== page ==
So you have a teen who has taken or will be taking the SAT and/or ACT. Do any of these stories sound familiar:
- some schools will not accept the ACT
- all colleges are looking for high scores
- a score differential of 10 – 30 points on the SAT and 1-3 on the ACT will not make a difference
- scholarships are only offered to students with limited financial resources
- scores are the most important variable in college acceptance
- colleges will favor the SAT scores from the current SAT or ACT over the redesigned SAT
- don’t take the redesigned SAT as students are unfamiliar with it. This is one of the silliest myths!
- all prep courses will review the same strategies and techniques
- preparation in a group is the same as one-on-one preparation
These are just a few of the myths that I have been hearing for a while. There are of course some new ones, as we are on the cusp of a content change for the SAT. (I heard a lot of these rumors in 2005 when the SAT underwent another major change.) That said, let me debunk these myths now so parents can move forward with their teen with clarity and confidence.
Colleges publish a score range of acceptance as well as the score of the top 75% of those accepted. These scores are for the SAT and ACT as ALL colleges and universities accept both. The more competitive the school, the higher the score range.
For most schools, a difference of 10-30 points on the SAT or 1-3 on the ACT may not be a major consideration for acceptance; however, for the Ivy’s and very often the little Ivy’s, it could be the deciding factor. Since those students that apply to these schools are typically in the top 1%, a small increase may tip the scales in the right direction.
(For more information about how to easily find college options for your teen based on GPA and test scores, go to www.collegesimply.com.)
There is a lot of merit scholarship money out there – especially this year – three times more than last year. That said, if your teen gets a score on the SAT or ACT that is above a particular school’s average range, a merit scholarship will be offered regardless of the parents’ financial resources. Case in point . . . I just heard from the parent of a student I worked with this past winter who scored a 31 on the ACT and was offered a $15,000 per year scholarship at Miami of Ohio!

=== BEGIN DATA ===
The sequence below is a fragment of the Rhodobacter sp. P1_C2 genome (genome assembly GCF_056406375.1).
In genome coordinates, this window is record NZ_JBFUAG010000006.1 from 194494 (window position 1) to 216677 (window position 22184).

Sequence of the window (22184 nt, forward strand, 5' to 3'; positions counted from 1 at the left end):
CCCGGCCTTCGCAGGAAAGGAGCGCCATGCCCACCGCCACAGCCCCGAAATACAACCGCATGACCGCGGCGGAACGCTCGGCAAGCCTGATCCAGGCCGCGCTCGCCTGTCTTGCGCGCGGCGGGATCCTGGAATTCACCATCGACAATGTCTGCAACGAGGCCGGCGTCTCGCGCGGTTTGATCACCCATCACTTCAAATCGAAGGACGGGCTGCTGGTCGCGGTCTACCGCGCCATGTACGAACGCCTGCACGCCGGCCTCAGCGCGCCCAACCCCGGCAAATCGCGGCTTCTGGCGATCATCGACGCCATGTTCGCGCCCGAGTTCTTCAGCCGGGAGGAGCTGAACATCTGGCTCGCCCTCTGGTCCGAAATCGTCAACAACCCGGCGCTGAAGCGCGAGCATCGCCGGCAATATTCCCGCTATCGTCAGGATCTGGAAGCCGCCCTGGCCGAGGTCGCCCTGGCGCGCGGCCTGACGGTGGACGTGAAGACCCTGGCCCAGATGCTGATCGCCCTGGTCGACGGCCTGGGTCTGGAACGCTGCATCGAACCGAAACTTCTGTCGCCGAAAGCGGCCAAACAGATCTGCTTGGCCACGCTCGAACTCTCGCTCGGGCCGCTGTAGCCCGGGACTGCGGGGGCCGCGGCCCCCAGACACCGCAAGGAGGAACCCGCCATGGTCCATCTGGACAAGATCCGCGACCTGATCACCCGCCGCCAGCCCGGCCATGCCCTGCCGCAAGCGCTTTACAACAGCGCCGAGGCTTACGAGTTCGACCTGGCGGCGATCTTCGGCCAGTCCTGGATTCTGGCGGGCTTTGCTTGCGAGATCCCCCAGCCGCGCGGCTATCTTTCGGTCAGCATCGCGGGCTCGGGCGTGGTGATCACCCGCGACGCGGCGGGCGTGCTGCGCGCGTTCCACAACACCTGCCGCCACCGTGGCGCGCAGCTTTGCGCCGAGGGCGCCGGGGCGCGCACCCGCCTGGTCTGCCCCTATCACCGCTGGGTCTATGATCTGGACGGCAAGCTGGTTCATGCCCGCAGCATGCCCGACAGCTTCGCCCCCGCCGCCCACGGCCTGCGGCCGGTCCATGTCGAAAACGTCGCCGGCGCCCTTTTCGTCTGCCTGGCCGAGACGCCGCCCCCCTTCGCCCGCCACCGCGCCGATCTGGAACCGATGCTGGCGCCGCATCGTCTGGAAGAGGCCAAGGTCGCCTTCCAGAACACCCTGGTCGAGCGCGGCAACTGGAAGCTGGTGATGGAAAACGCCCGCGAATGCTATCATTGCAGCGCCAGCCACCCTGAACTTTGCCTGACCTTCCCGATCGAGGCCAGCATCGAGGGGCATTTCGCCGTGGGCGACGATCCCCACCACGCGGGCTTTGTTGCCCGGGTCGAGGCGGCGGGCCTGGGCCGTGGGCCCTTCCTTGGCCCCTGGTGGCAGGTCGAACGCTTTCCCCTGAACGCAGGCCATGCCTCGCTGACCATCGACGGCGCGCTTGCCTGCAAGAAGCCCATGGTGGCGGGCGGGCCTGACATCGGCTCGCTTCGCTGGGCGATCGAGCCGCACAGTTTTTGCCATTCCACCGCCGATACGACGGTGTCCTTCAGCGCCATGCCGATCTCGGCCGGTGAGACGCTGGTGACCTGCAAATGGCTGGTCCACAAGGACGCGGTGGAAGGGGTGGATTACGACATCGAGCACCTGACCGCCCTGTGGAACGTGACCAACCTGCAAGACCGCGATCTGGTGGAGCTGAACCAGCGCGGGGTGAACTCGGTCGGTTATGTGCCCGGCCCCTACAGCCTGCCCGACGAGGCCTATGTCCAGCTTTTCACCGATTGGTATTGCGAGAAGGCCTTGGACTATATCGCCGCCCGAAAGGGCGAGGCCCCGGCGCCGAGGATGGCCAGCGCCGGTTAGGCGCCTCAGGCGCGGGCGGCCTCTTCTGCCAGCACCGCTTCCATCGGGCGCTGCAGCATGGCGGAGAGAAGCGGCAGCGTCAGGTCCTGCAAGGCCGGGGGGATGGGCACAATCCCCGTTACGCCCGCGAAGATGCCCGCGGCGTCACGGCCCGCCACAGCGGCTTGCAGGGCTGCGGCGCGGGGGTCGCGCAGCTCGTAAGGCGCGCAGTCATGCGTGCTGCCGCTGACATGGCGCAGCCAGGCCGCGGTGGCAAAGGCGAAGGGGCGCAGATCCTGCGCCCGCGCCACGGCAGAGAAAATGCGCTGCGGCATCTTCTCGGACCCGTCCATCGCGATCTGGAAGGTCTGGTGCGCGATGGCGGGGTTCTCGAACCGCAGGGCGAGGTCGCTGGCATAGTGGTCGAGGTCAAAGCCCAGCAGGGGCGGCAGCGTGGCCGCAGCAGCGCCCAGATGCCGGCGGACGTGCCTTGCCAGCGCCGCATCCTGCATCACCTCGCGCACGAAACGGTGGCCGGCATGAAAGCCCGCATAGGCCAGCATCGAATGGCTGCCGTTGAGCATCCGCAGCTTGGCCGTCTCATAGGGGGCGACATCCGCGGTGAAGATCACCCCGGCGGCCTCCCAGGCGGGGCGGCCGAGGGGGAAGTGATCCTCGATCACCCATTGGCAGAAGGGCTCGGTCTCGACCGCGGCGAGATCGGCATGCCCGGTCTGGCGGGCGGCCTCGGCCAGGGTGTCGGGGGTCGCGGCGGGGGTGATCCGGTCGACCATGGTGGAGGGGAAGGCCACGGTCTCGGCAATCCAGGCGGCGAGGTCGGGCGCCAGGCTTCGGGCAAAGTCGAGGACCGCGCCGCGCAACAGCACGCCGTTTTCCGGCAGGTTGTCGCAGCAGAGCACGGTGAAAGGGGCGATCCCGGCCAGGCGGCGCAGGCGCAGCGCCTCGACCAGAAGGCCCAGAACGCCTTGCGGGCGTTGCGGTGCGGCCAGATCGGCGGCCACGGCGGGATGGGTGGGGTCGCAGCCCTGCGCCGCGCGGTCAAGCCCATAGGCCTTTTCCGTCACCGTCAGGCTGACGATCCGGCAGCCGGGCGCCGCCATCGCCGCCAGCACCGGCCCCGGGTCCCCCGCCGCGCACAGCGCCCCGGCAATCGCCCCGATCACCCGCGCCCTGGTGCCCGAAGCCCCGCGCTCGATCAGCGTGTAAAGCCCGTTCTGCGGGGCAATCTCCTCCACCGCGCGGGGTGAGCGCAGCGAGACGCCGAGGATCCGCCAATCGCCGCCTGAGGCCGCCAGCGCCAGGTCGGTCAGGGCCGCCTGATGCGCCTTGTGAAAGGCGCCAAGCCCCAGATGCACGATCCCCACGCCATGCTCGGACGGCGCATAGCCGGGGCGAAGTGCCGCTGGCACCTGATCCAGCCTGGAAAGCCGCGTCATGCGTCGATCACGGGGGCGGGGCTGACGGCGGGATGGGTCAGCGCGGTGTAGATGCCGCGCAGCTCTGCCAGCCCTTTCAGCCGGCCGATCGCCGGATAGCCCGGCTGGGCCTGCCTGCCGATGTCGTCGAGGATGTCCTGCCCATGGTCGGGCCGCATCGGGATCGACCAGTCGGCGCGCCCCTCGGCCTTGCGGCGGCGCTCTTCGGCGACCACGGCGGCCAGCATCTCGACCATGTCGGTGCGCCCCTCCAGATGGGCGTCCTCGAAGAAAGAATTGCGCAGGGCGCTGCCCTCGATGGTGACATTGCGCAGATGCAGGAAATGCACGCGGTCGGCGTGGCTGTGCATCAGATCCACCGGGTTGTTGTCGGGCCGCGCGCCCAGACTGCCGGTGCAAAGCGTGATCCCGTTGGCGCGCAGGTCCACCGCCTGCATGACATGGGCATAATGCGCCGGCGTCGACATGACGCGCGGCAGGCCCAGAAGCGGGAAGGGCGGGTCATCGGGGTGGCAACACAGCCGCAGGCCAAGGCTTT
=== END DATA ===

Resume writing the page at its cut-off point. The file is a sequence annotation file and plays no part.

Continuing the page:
So your teen is a great test-taker but only has a 2.5 GPA. For most schools that is usually the kiss of death. It says here’s a bright student who is immature and not motivated. Since the college freshmen dropout rate is close to 34%, that is not the type of student most schools would welcome. Bottom line, scores should correlate with GPA. Extacurriculars, recommendations, and that ‘special something’ also play major roles in the acceptance process.
Look for Part 2 next week, where I will address the final 4 myths.
But, if you can’t wait to read next week’s post addressing the remaining myths. . . I’m ready to answer your questions relative to your teen’s needs now! Schedule your complimentary Test Prep Strategy Session here so you can begin sooner than later to map a personalized game plan for your teen. I look forward to connecting with you!